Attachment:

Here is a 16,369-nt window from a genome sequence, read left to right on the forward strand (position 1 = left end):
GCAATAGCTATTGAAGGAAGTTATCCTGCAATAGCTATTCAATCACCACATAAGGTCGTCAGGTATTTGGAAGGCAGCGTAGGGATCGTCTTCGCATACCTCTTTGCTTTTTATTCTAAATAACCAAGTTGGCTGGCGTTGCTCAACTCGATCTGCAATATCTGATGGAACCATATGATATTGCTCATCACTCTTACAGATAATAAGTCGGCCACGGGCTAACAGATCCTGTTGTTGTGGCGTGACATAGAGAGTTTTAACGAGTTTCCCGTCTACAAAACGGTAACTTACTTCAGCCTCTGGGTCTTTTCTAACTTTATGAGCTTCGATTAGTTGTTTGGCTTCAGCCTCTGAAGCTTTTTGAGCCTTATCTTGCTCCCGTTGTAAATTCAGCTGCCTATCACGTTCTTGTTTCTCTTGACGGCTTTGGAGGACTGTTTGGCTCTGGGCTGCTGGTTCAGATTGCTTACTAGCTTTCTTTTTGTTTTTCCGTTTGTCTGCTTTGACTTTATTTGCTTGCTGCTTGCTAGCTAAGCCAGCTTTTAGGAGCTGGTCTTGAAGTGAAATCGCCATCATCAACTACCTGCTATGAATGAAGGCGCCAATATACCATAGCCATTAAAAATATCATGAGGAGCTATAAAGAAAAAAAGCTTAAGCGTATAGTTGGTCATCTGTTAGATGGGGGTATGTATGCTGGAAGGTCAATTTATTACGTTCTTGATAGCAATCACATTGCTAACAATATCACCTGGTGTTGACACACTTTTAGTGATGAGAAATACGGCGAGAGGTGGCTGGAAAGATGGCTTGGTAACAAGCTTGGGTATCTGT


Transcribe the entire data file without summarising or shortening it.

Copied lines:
Here is a 16,369-nt window from a genome sequence, read left to right on the forward strand (position 1 = left end):
GCAATAGCTATTGAAGGAAGTTATCCTGCAATAGCTATTCAATCACCACATAAGGTCGTCAGGTATTTGGAAGGCAGCGTAGGGATCGTCTTCGCATACCTCTTTGCTTTTTATTCTAAATAACCAAGTTGGCTGGCGTTGCTCAACTCGATCTGCAATATCTGATGGAACCATATGATATTGCTCATCACTCTTACAGATAATAAGTCGGCCACGGGCTAACAGATCCTGTTGTTGTGGCGTGACATAGAGAGTTTTAACGAGTTTCCCGTCTACAAAACGGTAACTTACTTCAGCCTCTGGGTCTTTTCTAACTTTATGAGCTTCGATTAGTTGTTTGGCTTCAGCCTCTGAAGCTTTTTGAGCCTTATCTTGCTCCCGTTGTAAATTCAGCTGCCTATCACGTTCTTGTTTCTCTTGACGGCTTTGGAGGACTGTTTGGCTCTGGGCTGCTGGTTCAGATTGCTTACTAGCTTTCTTTTTGTTTTTCCGTTTGTCTGCTTTGACTTTATTTGCTTGCTGCTTGCTAGCTAAGCCAGCTTTTAGGAGCTGGTCTTGAAGTGAAATCGCCATCATCAACTACCTGCTATGAATGAAGGCGCCAATATACCATAGCCATTAAAAATATCATGAGGAGCTATAAAGAAAAAAAGCTTAAGCGTATAGTTGGTCATCTGTTAGATGGGGGTATGTATGCTGGAAGGTCAATTTATTACGTTCTTGATAGCAATCACATTGCTAACAATATCACCTGGTGTTGACACACTTTTAGTGATGAGAAATACGGCGAGAGGTGGCTGGAAAGATGGCTTGGTAACAAGCTTGGGTATCTGT